It has been known that ubiquinone (UQ or coenzyme Q) is an essential component of the respiratory chain and oxidative phosphorylation in many organisms. Ubiquinone is comprised from two components, quinone structure and isoprenoid chain.
The side chain length of ubiquinone is specific in each organisms. Saccharomyces cerevisiae has UQ-6, E. coli has UQ-8, rat and R. capsulatus have UQ-9 and S. pombe, G. suboxydans and human have UQ-10. Among them, UQ-10 is very useful, because it is commercially used as a drug for heart disease.
Recently, we reported that UQ has an important role as an antioxidant in Schizosaccharomyces pombe. S. pombe mutant which does not produce ubiquinone-10 can not grown on minimal medium. When cysteine, glutathione or alpha-tocopherol was added in the medium, non-UQ produced S. pombe could restore the growth. Suzuki, K. et al. (1997) J. Biochem. (Tokyo) 121, 496.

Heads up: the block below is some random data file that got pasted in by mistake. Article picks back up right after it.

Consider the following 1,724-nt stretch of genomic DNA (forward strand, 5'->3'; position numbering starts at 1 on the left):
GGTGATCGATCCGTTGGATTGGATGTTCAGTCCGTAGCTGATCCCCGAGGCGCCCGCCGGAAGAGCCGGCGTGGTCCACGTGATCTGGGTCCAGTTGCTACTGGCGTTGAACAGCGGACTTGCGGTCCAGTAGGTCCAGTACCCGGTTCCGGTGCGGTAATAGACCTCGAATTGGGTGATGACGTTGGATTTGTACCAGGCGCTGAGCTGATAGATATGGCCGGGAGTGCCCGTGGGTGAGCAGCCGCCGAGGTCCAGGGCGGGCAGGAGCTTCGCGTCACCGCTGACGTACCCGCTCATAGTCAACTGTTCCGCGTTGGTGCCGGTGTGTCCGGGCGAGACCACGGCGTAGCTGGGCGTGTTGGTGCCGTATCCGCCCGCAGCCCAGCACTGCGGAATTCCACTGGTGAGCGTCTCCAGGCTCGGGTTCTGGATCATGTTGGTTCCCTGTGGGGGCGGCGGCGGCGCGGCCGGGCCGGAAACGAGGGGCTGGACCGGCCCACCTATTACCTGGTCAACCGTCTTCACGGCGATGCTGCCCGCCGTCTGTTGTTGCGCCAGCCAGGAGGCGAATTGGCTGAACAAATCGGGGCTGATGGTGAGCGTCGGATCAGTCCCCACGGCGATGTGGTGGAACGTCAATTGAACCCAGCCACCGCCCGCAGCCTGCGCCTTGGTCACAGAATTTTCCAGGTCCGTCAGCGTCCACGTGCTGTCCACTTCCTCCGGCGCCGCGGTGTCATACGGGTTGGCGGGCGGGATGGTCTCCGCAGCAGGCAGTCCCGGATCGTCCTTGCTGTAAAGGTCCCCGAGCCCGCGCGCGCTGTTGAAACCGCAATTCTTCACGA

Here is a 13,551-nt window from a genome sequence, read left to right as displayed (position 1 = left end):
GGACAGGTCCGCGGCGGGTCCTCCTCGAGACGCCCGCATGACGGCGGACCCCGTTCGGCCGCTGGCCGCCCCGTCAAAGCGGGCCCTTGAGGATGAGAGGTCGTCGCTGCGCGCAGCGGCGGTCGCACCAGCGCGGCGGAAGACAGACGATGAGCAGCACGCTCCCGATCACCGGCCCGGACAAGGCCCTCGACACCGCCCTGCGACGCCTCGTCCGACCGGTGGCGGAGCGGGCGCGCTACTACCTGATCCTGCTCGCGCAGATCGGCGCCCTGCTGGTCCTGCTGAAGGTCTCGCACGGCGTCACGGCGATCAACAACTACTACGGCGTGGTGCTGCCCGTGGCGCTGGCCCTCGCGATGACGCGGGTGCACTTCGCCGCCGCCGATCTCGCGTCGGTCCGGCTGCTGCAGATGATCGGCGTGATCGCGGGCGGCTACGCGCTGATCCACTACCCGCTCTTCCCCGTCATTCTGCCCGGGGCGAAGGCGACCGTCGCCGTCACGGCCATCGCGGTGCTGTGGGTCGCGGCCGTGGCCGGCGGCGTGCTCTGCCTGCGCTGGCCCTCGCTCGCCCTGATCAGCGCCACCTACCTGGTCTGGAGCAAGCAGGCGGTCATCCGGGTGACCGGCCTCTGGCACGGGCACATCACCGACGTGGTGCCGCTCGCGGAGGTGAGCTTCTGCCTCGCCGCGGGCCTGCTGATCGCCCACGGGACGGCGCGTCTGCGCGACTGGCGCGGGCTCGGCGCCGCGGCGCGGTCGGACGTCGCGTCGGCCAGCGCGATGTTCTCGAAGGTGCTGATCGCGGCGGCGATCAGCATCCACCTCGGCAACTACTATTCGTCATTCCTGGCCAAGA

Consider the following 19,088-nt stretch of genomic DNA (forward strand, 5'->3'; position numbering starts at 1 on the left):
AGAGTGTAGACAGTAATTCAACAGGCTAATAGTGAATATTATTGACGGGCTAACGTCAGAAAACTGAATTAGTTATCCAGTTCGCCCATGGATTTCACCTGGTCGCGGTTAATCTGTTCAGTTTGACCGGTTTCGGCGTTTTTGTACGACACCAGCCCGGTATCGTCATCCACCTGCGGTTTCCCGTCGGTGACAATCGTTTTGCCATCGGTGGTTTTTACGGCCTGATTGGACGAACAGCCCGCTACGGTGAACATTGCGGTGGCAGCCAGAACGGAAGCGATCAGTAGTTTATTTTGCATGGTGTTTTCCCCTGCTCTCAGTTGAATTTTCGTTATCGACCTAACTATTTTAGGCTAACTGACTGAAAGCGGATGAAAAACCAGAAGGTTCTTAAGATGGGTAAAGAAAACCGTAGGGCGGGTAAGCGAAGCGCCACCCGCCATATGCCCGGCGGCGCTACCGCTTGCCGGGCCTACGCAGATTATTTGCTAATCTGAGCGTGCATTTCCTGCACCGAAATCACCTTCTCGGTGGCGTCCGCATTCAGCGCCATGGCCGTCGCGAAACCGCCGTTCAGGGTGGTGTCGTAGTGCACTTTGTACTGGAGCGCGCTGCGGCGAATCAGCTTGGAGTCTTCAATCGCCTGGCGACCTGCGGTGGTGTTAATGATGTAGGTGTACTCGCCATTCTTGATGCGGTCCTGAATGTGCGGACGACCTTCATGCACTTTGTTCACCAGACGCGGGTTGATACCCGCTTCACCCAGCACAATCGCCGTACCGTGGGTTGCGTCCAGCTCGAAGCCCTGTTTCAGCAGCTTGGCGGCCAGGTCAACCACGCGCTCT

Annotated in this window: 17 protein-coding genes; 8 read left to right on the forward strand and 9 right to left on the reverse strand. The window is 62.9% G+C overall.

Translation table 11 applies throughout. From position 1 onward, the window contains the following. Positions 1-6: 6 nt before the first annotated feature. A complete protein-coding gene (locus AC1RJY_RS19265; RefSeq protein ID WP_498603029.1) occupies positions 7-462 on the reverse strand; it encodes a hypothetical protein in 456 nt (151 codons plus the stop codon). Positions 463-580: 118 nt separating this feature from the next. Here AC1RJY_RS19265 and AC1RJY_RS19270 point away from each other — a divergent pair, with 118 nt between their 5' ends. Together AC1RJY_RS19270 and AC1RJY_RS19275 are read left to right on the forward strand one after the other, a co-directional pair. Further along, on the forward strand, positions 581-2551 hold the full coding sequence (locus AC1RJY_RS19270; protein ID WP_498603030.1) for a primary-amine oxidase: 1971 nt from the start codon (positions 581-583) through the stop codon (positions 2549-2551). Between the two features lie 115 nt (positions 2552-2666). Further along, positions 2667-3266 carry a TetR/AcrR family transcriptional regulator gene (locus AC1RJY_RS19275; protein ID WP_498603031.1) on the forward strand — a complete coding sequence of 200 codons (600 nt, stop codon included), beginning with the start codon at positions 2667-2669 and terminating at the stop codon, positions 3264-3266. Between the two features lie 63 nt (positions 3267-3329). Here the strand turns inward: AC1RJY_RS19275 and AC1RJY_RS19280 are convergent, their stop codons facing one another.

What does the side chain length of ubiquinone determine?
Polyprenyl diphosphate synthases determine the side chain length of ubiquinone. Okada, K. et al. (1996) Biochim. Biophys. Acta 1302, 217.
E. coli ordinarily produce UQ-8, but E. coli transformed with decaprenyl diphosphate synthase gene from G. suboxydans could produce UQ-10. In the similar ways, E. coli transformed with heptaprenyl or solanesyl diphosphate synthase gene from H. influenzae or R. capsulatus could produce UQ-7 or UQ-9. Okada, K. et al. (1997) J. Bacteriol. 179, 3058., Okada, K. et al. (1997) J. Bacteriol. 179, 5992., Okada, K. et al. (1998) Eur. J. Biochem.255, 52.
Similarly, S. cerevisiae could produce UQ-5, 6, 7, 8, 9 and 10. Okada, K. et al. (1998) FEBS Lett. 431, 241.
We proved that the side chain length of ubiquinone could be altered by genetic engineering.
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